My Pretty Kitty leads kitten heads to the slaughter so your cat can have a $5 nap

I’m not gonna lie. “My Pretty Kitty,” a new match-3 game by Intersol released at Big Fish Games, is cute. It’s almost insistent in its cuteness. If I had to revert to saying it’s kawaii I would not only lose my sense of integrity, but would have to forfeit all the time I spent studying Japanese, for no one should use another’s language in such a remarkably silly way. Yet, “My Pretty Kitty” demands that you call it kawaii at least once, even if it’s just inside your precious pink mind. I won’t do it. I refuse. It’s cute. That is all.

You have to pay $5 to let Kitty sleep. My cat does this for free…well, for spite.

The developers market the game as “a unique combination of tamagochi and match-3” and I would say that is completely accurate. For myself, the same instinct that made me hammer my Tamagochi to death in the 90s 1 was a little more amenable to that part of the game play. However, the strange pricing of some actions and materials made me wonder why they even needed that part at all. $20 for milk? Not yet, Pretty Kitty. Not yet. The other unfortunate element of this tamagochi-style play is that “Kitty” – you are not allowed to rename your Pretty Kitty – is presented as gendered-female, or at least presented in a feminine aesthetic. Pairing that with the constant need to purchase new clothing, play with expensive toys, and coerce to sleep with money reinforces the “high-maintenance” female trope. The most unfortunate part of this decision is that the majority of players (most likely on Facebook where this game is available) will be female and therefore the trope may slowly edify already biased notions of how women react to and use money. Perhaps that’s putting too much burden on “My Pretty Kitty,” but hey…kawaii.

$100 My-Pretty-Kitty bucks for the colorful feather cat toy. One Hundred!

The match-3 element of the game is what you’d expect, with similar bonuses and power-ups that pervade the genre. Granted, there’s something weird about essentially exploding groups of jellied cat heads and I found myself wondering if we’d crossed from cute into cruel. The little mews as you match pink and purple puss-pusses and then the crash of the explosion when you clear parts of the board made me question why I kept matching and exploding, matching and exploding. I had to have a long talk with myself afterward to make sure I was okay. I am okay.

Without the tamagochi game play, “My Pretty Kitty” would have been a purr-fectly 2 good match-3 game and probably one that I wouldn’t have reviewed as there is nothing too grand nor too unsettling for me to call attention to. Yet the monetary element of the game – and yet I know, this is common, especially among mobile games – felt like a strange add-on and one that has far more connotations than I believe the developers realized. I will suggest that, perhaps, through some sort of expression of the subconscious, the kitties of “My Pretty Kitty” know they are merely paw-ns 3.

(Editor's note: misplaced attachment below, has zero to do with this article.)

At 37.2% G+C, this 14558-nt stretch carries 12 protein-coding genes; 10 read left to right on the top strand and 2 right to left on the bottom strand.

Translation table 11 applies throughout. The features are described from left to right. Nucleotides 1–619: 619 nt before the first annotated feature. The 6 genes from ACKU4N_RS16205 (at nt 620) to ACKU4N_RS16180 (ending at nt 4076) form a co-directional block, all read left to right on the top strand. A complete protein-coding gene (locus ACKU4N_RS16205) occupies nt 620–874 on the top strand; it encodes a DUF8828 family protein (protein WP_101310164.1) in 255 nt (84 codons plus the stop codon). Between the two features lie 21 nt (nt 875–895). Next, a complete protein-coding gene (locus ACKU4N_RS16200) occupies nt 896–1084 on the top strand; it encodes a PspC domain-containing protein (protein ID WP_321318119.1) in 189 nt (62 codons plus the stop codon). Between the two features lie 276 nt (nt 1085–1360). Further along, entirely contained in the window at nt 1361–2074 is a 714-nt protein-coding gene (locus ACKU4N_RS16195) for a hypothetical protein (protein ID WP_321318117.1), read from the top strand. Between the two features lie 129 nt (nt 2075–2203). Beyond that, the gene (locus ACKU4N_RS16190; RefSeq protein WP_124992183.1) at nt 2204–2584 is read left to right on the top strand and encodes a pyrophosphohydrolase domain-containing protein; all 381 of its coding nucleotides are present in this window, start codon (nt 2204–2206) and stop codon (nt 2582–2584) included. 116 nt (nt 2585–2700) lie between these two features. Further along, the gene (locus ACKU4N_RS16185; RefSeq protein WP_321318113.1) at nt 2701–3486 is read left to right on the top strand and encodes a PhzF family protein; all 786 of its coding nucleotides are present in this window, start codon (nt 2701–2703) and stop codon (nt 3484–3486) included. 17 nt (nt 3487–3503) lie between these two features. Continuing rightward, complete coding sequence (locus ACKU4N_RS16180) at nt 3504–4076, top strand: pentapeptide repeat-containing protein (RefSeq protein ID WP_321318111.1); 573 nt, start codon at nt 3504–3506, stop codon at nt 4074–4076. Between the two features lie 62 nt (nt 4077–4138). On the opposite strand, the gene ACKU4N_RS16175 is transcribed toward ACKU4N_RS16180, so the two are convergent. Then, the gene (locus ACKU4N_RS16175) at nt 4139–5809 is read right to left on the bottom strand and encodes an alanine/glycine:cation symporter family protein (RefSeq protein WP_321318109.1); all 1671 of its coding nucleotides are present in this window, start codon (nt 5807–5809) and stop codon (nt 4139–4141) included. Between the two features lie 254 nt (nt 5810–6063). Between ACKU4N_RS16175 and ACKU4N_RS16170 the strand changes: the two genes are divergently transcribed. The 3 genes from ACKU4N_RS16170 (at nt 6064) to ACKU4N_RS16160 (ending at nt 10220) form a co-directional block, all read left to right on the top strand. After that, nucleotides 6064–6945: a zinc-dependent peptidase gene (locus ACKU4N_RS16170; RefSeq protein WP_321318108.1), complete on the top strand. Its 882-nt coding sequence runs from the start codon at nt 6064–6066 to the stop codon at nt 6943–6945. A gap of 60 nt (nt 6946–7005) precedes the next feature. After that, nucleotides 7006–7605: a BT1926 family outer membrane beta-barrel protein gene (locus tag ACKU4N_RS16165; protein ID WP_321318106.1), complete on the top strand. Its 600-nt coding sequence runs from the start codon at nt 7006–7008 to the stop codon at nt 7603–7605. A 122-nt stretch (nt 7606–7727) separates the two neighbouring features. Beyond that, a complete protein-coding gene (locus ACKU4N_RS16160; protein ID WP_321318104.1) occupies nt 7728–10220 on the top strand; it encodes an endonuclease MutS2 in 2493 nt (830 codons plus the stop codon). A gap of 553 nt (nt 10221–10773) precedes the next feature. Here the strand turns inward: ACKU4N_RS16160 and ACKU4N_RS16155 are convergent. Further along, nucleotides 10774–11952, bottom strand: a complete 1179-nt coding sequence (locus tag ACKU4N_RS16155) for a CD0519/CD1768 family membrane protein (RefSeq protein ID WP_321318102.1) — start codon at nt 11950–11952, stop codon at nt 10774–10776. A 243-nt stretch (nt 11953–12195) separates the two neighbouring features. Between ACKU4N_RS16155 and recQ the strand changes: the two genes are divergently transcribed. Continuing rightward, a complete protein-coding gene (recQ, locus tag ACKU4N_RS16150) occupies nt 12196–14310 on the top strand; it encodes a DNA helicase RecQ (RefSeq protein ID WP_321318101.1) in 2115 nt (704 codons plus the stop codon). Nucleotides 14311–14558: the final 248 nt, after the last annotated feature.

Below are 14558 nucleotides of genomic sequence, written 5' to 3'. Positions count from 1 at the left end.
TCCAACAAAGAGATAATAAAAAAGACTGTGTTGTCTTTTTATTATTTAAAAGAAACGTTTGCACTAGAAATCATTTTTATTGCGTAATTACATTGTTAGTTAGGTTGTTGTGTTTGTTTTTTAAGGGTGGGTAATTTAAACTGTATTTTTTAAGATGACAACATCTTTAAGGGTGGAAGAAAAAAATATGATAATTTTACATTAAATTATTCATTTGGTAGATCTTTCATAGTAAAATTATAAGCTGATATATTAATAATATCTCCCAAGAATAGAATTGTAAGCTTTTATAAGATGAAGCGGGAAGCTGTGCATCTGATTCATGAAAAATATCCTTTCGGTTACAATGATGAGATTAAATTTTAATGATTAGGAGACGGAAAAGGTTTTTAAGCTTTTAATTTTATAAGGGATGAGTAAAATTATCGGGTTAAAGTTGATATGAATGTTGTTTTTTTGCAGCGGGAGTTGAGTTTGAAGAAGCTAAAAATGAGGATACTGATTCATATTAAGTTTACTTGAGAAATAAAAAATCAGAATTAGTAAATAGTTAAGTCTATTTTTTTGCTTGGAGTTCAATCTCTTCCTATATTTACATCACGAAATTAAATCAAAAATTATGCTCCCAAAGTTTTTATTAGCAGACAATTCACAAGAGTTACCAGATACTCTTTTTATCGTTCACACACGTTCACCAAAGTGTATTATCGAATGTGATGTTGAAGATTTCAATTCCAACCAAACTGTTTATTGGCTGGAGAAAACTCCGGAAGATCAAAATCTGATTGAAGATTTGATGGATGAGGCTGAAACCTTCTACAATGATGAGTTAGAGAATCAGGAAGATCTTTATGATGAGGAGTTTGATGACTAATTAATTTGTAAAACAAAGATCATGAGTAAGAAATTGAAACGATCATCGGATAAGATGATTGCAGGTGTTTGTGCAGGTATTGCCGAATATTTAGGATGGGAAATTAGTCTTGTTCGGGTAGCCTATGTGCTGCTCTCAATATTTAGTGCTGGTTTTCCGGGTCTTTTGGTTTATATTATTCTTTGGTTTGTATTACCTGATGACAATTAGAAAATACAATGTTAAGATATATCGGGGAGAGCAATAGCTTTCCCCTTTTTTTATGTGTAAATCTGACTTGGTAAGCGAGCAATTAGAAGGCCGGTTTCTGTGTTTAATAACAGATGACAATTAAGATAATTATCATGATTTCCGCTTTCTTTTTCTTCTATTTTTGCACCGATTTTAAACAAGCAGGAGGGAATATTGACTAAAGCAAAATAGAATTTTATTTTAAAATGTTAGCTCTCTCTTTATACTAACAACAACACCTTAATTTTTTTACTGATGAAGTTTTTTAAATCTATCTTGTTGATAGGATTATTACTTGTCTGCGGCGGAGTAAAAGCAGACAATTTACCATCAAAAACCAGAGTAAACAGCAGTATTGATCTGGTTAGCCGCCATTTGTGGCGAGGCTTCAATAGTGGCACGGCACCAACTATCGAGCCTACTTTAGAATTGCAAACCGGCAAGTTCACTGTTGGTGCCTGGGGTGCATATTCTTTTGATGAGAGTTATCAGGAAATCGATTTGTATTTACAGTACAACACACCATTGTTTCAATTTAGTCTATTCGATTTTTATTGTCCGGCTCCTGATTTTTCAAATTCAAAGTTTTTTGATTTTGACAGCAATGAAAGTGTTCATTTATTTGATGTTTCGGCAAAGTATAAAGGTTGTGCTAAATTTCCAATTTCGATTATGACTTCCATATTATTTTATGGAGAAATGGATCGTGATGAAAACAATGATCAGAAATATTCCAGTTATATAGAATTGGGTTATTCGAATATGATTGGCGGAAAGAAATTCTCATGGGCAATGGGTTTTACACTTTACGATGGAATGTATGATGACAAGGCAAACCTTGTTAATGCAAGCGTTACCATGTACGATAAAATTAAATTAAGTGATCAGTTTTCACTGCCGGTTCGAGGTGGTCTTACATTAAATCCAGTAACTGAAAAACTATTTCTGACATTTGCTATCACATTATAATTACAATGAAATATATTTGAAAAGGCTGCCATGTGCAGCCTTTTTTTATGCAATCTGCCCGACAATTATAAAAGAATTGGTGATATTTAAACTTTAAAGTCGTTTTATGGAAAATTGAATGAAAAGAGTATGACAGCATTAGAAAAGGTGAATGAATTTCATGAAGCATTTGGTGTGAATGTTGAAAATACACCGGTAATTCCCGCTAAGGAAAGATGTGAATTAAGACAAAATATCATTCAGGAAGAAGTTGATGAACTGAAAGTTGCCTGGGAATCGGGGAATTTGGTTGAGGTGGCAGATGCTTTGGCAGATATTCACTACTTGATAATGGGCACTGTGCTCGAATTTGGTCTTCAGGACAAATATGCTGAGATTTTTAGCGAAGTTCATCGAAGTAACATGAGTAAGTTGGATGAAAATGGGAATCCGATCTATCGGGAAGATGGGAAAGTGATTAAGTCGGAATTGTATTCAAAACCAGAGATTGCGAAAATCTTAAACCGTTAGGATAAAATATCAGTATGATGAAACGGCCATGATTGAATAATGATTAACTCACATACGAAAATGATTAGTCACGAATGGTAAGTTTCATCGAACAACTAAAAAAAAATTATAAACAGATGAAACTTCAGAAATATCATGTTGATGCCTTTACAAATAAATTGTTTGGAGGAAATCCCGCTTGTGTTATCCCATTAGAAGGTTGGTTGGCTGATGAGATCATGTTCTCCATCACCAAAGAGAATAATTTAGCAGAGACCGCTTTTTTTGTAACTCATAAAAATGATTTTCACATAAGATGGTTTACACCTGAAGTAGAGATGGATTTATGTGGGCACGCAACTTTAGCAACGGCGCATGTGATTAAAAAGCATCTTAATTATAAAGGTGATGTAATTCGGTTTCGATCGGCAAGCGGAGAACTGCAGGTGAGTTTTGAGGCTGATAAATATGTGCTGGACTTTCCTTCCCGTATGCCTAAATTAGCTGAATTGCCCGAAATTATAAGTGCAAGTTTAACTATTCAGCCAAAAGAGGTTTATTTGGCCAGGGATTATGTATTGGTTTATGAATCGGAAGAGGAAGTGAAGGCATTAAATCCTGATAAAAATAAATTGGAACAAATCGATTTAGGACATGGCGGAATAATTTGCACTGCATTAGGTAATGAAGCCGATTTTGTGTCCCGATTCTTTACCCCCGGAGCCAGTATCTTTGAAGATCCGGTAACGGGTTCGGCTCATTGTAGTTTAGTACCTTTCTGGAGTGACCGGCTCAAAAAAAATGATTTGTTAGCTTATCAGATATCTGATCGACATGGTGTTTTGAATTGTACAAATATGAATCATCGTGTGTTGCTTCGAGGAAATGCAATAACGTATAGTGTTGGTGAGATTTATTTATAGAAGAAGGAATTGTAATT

Look at the blue-faced cat heads. They know. They understand their own exploitation. They don’t want to be there. They know the others are just playing along. Look at them!

Skirting a religious minefield and falling asleep playing The Chonicles of Jonah and the Whale

If there is one thing of which I am certain, after twenty-plus years online, is that there is no better place than the Internet for well-behaved, deliberate conversations about religion. Now, with that welcoming environment in mind, I still downloaded the demo of “The Chronicles of Jonah and the Whale,” a match-3 game recently released at Big Fish Games. Considering my own stance on religion and personal faith 1 I went into this game only with an interest in the approach itself, not with a notion to reifiy or deify its message. And while e-fun soft, the makers of “The Chronicles of Jonah and the Whale” seem to approach this game with a clear agenda, the actual fun 2 of the game is what I want to explore.

The ladies in the back are impressed with my spirit.

I would continue by explaining that I don’t see too much evolution in match-3 gaming presently, yet my recent playthrough of Cursed House 5 suggests there are still some games that surprise me with their mechanics and puzzles. Unfortunately, “The Chronicles of Jonah and The Whale” put a premium on preaching and not enough on play. The story of Jonah could be ripe with adventure and daring, presented in a certain way, but this game delays the story until certain amounts of bonuses are achieved. The story is given through “scenes” that have to (have to) be watched in order to continue to the next stages. With strangely Celtic-sounding music in the background, the slow-moving story relies heavily on the Word and less on the words themselves. In a nutshell, “The Chronicles of Jonah and The Whale” is dull.

“Really? I always pictured you taller.”